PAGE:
Typically, when you think of the human papilloma virus (HPV) you tend to think of abnormal Pap smear results and cervical problems. A new trend facing America and many other countries is the rise of throat cancers due to HPV contracted during oral sex. In fact, oral cancer from HPV is now more common than oral cancer from tobacco use. Researchers found a 225 percent increase in oral cancer in the United States between the years 1974 to 2007, particularly in white males. In Stockholm,Sweden, 93 percent of all tonsillar cancers are due to HPV. These statistics are incredibly significant and a cause for great concern.
A patient in her early thirties came into my office having had a polyp removed from her throat. The surgeon put in his notes that it was probably due to HPV and I had to explain to her how this can transfer from the genital area to the throat. Naturally, she was mortified and concerned as she had a very limited number of partners. I explained to her that the risk increases with each partner and you have to take into consideration the number of partners/exposures your partner has had. Research shows that those who have performed oral sex on six or more partners in their life have an eight-fold higher risk of a head or neck cancer caused by HPV.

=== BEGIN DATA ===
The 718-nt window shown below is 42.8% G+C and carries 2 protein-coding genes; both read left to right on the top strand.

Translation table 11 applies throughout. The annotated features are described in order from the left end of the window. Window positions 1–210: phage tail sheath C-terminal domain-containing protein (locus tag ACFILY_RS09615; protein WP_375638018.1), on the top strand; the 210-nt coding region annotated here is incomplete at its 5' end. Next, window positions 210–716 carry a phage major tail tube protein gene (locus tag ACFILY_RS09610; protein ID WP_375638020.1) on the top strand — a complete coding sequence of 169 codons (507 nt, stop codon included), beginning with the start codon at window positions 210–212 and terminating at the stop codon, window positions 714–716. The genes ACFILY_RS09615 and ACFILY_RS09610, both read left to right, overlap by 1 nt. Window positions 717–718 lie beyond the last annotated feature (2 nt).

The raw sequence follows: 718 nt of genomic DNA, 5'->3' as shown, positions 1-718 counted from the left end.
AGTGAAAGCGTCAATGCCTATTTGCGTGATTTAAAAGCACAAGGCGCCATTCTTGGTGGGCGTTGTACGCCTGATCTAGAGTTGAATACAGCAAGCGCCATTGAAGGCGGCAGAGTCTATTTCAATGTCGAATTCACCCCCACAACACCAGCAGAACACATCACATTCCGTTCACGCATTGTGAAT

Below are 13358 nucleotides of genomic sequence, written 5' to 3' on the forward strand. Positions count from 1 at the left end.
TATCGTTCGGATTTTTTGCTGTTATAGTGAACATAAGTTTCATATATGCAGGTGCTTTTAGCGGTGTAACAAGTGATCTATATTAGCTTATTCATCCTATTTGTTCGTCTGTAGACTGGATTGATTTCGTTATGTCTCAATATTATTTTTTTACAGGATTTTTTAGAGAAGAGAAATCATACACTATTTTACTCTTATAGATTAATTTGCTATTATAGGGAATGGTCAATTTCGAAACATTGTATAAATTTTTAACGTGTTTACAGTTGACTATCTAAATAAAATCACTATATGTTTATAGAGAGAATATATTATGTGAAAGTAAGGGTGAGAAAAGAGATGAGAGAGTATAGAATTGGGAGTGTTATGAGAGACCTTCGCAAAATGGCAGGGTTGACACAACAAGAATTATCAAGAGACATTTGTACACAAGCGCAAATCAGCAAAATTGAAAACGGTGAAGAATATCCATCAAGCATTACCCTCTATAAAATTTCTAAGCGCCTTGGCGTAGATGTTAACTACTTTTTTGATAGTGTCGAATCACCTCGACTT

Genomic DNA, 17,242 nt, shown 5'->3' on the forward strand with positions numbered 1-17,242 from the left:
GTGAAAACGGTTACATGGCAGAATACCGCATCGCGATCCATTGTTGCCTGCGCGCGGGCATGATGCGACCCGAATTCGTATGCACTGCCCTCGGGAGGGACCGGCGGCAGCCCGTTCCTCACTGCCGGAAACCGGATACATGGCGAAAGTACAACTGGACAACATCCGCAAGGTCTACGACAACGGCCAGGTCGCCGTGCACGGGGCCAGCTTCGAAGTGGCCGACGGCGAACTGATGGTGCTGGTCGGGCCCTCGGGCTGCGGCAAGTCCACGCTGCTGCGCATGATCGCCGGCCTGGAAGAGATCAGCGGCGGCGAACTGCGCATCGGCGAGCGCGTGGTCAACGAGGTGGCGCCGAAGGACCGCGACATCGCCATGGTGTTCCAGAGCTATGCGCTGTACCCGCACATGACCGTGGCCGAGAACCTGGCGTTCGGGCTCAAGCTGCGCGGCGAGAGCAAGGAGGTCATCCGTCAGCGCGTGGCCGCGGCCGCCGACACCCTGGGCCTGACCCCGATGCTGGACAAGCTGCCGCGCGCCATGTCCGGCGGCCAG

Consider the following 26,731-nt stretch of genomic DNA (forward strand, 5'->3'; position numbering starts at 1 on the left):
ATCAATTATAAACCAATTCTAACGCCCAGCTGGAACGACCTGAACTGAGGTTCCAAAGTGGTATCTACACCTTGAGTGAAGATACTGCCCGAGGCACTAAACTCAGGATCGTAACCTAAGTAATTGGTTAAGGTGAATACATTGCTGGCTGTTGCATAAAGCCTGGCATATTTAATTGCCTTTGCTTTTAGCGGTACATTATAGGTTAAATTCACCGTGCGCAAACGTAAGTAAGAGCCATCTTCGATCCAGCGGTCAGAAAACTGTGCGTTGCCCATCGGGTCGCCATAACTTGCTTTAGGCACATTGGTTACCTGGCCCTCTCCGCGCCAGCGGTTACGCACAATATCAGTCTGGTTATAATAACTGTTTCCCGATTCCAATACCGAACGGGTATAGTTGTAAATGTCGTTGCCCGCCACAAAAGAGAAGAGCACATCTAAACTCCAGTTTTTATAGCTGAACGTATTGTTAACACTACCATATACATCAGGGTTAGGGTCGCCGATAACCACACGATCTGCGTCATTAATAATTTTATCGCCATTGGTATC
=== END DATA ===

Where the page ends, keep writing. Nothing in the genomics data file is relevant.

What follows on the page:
I suspect, and many other health care practitioners and researchers concur, that the rise of teenage sex, increased number of partners starting at a younger age, and the increase in oral sex (perhaps viewed as a safer alternative to intercourse) are the reasons behind this trend. Also, people often do not associate oral sex as risky behavior when in fact studies are showing otherwise.
Keep in mind, there are a couple hundred strains of HPV that can cause problems on the vulva, vagina, cervix, penis, and oral pharyngeal tissue and according to the Centers for Disease Control and Prevention, half of all sexually active people will get HPV. Whether or not your tissues choose to express it depends on your body, risk factors, and your immune system.
Educate yourself, your family, friends and teenagers about the risks associated with oral sex.